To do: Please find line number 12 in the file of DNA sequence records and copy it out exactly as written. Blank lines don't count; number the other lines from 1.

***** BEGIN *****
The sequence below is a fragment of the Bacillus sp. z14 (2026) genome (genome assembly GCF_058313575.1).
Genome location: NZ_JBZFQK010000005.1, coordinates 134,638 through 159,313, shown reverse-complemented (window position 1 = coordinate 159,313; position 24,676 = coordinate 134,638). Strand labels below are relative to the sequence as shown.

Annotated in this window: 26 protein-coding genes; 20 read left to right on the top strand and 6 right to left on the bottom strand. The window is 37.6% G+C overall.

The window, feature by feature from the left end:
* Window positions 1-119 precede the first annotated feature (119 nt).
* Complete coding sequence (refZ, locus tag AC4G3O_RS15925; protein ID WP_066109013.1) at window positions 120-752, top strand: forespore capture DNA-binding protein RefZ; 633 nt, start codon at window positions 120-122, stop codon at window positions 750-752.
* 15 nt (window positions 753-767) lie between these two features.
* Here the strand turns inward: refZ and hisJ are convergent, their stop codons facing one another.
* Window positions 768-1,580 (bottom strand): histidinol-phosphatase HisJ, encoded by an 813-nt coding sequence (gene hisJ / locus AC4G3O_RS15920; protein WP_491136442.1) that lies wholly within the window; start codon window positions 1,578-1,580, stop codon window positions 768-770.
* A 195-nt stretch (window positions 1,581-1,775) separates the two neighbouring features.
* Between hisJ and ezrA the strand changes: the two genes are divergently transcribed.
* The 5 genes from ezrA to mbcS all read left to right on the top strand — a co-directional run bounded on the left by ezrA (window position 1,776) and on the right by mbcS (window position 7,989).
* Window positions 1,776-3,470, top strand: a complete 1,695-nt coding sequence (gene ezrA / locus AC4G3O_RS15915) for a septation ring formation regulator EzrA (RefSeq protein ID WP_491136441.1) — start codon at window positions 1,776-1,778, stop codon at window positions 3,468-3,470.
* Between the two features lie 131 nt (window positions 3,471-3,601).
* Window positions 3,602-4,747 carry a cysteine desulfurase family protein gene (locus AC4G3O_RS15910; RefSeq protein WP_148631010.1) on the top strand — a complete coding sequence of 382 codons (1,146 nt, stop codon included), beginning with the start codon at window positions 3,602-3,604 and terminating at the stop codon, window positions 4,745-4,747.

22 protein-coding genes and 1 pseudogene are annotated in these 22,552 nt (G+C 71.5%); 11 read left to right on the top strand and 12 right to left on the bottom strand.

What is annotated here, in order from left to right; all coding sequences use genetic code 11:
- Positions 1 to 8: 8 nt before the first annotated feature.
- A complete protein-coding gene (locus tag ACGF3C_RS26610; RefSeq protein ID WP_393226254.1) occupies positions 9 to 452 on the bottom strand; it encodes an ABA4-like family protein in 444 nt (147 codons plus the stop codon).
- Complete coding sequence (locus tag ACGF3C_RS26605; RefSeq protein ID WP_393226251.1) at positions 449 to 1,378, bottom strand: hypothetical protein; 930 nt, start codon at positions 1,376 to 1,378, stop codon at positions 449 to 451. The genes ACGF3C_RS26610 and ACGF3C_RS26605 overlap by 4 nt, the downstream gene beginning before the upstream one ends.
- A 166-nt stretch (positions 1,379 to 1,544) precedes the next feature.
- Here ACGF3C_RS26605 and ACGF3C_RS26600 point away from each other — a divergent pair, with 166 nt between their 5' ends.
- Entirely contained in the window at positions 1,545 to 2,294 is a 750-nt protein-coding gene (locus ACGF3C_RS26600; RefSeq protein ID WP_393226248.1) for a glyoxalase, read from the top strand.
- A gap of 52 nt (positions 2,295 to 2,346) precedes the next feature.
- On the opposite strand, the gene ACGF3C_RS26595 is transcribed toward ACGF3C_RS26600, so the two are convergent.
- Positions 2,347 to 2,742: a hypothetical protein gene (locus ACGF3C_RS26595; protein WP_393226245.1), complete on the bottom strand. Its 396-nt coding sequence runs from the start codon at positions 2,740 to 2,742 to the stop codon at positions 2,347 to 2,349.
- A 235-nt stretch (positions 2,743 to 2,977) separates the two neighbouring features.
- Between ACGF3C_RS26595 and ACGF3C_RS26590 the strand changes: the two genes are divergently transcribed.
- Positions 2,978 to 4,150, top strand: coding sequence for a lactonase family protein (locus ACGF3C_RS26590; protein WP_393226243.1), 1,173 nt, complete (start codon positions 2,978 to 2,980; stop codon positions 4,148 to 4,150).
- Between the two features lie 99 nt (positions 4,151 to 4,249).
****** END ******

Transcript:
* The 5 genes from ezrA to mbcS all read left to right on the top strand — a co-directional run bounded on the left by ezrA (window position 1,776) and on the right by mbcS (window position 7,989).